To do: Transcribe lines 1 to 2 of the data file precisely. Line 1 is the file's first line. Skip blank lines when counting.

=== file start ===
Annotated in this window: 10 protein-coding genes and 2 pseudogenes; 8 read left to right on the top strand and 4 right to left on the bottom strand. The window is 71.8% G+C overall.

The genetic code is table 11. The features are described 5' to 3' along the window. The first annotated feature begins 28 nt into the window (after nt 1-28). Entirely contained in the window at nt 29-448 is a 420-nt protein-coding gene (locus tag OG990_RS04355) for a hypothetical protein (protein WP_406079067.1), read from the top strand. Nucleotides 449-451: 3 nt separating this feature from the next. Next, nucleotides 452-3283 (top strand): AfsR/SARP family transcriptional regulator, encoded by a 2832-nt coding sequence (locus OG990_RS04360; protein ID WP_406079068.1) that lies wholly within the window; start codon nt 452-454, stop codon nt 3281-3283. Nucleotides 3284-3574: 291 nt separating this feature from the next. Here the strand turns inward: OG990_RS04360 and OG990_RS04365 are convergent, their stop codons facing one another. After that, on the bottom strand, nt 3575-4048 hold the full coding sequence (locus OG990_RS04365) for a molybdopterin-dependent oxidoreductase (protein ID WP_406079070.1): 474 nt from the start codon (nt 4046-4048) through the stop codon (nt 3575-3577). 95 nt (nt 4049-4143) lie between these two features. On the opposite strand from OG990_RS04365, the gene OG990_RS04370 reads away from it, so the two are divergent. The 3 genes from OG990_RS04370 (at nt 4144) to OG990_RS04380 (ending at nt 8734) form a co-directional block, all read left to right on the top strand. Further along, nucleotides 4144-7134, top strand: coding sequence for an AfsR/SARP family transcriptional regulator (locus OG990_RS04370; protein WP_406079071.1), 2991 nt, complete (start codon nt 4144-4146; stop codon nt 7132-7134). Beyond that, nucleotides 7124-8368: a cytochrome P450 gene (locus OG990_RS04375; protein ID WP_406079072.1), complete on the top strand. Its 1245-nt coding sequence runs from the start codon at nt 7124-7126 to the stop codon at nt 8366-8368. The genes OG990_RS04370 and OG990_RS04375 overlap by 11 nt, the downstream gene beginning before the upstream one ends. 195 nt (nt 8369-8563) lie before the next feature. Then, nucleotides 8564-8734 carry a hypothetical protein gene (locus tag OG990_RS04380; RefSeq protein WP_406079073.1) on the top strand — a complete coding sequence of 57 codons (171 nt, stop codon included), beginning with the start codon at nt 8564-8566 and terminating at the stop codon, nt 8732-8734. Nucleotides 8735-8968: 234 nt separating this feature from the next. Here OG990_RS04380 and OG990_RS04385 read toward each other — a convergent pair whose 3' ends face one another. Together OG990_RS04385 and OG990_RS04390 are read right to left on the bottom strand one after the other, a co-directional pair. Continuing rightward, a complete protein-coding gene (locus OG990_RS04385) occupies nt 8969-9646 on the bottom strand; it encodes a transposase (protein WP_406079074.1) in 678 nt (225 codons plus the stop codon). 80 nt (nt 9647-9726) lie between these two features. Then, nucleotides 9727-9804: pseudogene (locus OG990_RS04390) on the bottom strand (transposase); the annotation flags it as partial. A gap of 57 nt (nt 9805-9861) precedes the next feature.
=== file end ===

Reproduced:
Annotated in this window: 10 protein-coding genes and 2 pseudogenes; 8 read left to right on the top strand and 4 right to left on the bottom strand. The window is 71.8% G+C overall.

The genetic code is table 11. The features are described 5' to 3' along the window. The first annotated feature begins 28 nt into the window (after nt 1-28). Entirely contained in the window at nt 29-448 is a 420-nt protein-coding gene (locus tag OG990_RS04355) for a hypothetical protein (protein WP_406079067.1), read from the top strand. Nucleotides 449-451: 3 nt separating this feature from the next. Next, nucleotides 452-3283 (top strand): AfsR/SARP family transcriptional regulator, encoded by a 2832-nt coding sequence (locus OG990_RS04360; protein ID WP_406079068.1) that lies wholly within the window; start codon nt 452-454, stop codon nt 3281-3283. Nucleotides 3284-3574: 291 nt separating this feature from the next. Here the strand turns inward: OG990_RS04360 and OG990_RS04365 are convergent, their stop codons facing one another. After that, on the bottom strand, nt 3575-4048 hold the full coding sequence (locus OG990_RS04365) for a molybdopterin-dependent oxidoreductase (protein ID WP_406079070.1): 474 nt from the start codon (nt 4046-4048) through the stop codon (nt 3575-3577). 95 nt (nt 4049-4143) lie between these two features. On the opposite strand from OG990_RS04365, the gene OG990_RS04370 reads away from it, so the two are divergent. The 3 genes from OG990_RS04370 (at nt 4144) to OG990_RS04380 (ending at nt 8734) form a co-directional block, all read left to right on the top strand. Further along, nucleotides 4144-7134, top strand: coding sequence for an AfsR/SARP family transcriptional regulator (locus OG990_RS04370; protein WP_406079071.1), 2991 nt, complete (start codon nt 4144-4146; stop codon nt 7132-7134). Beyond that, nucleotides 7124-8368: a cytochrome P450 gene (locus OG990_RS04375; protein ID WP_406079072.1), complete on the top strand. Its 1245-nt coding sequence runs from the start codon at nt 7124-7126 to the stop codon at nt 8366-8368. The genes OG990_RS04370 and OG990_RS04375 overlap by 11 nt, the downstream gene beginning before the upstream one ends. 195 nt (nt 8369-8563) lie before the next feature. Then, nucleotides 8564-8734 carry a hypothetical protein gene (locus tag OG990_RS04380; RefSeq protein WP_406079073.1) on the top strand — a complete coding sequence of 57 codons (171 nt, stop codon included), beginning with the start codon at nt 8564-8566 and terminating at the stop codon, nt 8732-8734. Nucleotides 8735-8968: 234 nt separating this feature from the next. Here OG990_RS04380 and OG990_RS04385 read toward each other — a convergent pair whose 3' ends face one another. Together OG990_RS04385 and OG990_RS04390 are read right to left on the bottom strand one after the other, a co-directional pair. Continuing rightward, a complete protein-coding gene (locus OG990_RS04385) occupies nt 8969-9646 on the bottom strand; it encodes a transposase (protein WP_406079074.1) in 678 nt (225 codons plus the stop codon). 80 nt (nt 9647-9726) lie between these two features. Then, nucleotides 9727-9804: pseudogene (locus OG990_RS04390) on the bottom strand (transposase); the annotation flags it as partial. A gap of 57 nt (nt 9805-9861) precedes the next feature.